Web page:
Luckily, there are ways to still live with a Ragdoll, even if you’re an allergy sufferer, or one of your family members is.
Remember that Ragdolls are still a great option, compared to some other breeds and their potential to trigger allergic reactions.
Let’s see what you can do to minimize your Ragdoll causing allergies in you.
1. Bathe Your Ragdoll More Often
Indoor cats aren’t supposed to be bathed often, but things are different when you strive to put your allergy symptoms under control.
Bathing your Ragdoll will allow you to get rid of her dander, meaning that she will not spread it all around the house and cause allergies in you and your family members.
2. Keep Your Home Clean
Having a cat means you’ll probably have to clean more often.
But, if you want to keep your home free of allergies, you’ll need to vacuum any time you have an opportunity!
Since cat dander can get all over the place, you’ll also need to sweep, mop the floors, and clean your furniture quite often.
3. Use An Air Purifier
Air purifiers are also a great way of defending against cat allergies.
Their purpose is to reduce cat dander spreading around your home, meaning fewer chances of causing allergy symptoms in you and your family members.
4. Train Your Ragdoll
It’s also important that your cat doesn’t spend time on your bed or sofa. So, you should teach her that some places inside your home aren’t desirable spots for her to lounge in.
If she doesn’t spend time in the place you nap, there’s a smaller possibility you’ll develop allergy symptoms.
Of course, you still want your Ragdoll to be as comfortable as possible. What to do then?
Get your cat a super comfortable cat bed, a scratching post, and a tall cat tree. This way, she’ll have all the room she needs to play, jump, and climb on, and your bed will be less appealing for her.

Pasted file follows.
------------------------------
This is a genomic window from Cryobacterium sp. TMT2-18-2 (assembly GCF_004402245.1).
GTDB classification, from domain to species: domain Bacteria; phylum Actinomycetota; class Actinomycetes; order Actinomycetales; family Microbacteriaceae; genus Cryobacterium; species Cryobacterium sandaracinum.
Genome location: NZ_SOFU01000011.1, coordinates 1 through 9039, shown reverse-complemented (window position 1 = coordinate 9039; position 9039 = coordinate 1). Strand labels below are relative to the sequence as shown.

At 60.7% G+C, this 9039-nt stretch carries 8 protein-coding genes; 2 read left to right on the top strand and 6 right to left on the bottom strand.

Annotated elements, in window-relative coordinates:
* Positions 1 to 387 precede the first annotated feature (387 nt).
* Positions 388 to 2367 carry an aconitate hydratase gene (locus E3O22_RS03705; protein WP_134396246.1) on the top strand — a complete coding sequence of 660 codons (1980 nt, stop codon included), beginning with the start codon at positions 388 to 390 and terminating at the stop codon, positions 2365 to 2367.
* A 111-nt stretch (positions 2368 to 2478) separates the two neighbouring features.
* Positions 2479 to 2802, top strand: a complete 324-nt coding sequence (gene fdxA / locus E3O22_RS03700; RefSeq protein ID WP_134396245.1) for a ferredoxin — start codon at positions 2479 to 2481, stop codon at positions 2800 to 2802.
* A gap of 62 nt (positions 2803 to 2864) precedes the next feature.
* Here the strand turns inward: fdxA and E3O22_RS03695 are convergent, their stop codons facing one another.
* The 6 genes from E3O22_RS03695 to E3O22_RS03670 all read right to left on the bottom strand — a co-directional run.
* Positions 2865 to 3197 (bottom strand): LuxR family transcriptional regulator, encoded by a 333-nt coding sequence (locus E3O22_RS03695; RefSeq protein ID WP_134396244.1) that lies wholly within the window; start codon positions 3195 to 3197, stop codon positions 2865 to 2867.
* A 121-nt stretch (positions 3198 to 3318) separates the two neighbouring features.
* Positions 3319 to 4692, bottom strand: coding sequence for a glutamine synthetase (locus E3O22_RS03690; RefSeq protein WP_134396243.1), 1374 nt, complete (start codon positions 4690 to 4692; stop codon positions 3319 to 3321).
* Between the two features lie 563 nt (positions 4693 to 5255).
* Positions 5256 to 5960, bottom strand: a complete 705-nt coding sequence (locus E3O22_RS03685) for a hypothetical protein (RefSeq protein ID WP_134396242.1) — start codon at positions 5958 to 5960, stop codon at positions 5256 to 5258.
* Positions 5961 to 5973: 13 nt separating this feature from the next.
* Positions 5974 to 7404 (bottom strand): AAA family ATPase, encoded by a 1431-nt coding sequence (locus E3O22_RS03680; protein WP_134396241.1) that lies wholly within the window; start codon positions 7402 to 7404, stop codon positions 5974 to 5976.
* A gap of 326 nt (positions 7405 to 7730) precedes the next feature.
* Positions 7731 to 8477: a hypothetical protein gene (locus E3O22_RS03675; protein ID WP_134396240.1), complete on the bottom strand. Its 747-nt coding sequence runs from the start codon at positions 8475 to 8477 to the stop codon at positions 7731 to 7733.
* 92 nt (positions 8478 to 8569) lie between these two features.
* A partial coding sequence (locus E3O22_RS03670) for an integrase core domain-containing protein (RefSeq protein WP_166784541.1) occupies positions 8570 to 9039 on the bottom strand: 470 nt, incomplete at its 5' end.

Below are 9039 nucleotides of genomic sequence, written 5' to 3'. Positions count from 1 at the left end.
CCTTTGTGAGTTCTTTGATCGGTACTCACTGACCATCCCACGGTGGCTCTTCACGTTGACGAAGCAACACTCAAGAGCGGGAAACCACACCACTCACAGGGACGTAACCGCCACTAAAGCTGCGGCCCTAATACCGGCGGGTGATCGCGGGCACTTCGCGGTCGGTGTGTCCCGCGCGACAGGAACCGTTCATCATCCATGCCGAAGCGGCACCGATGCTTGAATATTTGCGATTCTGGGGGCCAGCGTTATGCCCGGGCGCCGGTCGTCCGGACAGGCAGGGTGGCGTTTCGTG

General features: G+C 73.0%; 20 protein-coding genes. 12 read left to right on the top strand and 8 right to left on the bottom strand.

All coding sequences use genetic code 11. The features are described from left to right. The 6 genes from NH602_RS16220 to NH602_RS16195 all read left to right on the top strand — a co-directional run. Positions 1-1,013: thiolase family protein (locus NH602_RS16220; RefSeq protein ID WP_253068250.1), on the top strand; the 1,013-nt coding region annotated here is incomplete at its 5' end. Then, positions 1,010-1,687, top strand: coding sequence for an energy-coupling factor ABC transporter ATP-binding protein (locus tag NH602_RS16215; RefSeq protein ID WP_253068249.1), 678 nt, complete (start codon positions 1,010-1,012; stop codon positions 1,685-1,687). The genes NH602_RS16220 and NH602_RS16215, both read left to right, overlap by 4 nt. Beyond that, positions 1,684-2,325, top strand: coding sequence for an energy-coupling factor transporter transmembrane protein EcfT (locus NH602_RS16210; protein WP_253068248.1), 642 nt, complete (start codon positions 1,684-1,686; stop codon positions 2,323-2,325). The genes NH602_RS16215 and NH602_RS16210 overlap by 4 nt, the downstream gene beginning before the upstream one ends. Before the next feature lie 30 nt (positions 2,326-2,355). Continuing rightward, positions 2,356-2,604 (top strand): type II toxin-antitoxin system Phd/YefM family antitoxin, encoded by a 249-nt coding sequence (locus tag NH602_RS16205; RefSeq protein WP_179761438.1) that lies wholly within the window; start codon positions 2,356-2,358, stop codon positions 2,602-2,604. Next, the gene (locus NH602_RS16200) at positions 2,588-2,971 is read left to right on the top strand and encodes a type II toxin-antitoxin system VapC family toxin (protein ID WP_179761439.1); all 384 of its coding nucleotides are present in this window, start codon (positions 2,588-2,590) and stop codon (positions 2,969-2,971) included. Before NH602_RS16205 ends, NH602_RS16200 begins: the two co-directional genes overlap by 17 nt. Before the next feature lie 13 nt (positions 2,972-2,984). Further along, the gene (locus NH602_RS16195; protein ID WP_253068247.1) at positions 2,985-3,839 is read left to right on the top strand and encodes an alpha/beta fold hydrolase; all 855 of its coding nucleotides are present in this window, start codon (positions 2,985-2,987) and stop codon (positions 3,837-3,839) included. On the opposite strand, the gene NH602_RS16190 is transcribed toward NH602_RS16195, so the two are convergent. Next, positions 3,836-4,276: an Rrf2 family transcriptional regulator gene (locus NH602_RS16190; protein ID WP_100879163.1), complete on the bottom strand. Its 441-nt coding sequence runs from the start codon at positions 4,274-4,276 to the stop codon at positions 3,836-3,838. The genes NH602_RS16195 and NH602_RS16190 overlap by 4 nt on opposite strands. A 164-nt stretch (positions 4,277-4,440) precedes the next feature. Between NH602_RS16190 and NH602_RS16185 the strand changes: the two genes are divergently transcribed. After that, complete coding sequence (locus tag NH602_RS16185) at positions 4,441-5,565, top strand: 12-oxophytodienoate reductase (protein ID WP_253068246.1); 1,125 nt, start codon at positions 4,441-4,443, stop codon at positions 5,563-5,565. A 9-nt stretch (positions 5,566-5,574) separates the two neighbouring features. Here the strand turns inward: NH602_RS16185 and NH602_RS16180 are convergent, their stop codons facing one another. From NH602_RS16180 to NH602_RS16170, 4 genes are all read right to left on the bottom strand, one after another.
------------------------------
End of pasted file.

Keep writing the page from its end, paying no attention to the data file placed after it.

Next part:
5. Always Remember To Wash Your Hands
Should you give up on petting your Ragdoll for good if she causes an allergic reaction in you?
Not necessarily. Just remember to always thoroughly wash your hands after touching your kitten.
You should do the same after you give her food, touch her toys, or any other of her items. This probably means you’ll wash your hands a hundred times per day, but, it’s all worth it having a sweet Ragdoll in your home, right?
So, are Ragdoll cats hypoallergenic?
Not exactly. But, they aren’t as likely to trigger allergic reactions as some other cat breeds.
It’s definitely possible to live with a Ragdoll, even if you or some of your family members are struggling with cat allergies.
You’ll just need to be prepared for a lot of cleaning, washing your cat regularly, and training your Ragdoll not to get on your bed sheets.
In the end, we can conclude that Ragdolls aren’t hypoallergenic but are a decent option for allergy sufferers.
 Sparkes AH. Human allergy to cats: A review for veterinarians on prevalence, causes, symptoms and control. J Feline Med Surg. 2022 Jan;24(1):31-42. DOI, Retrieved May 30, 2023.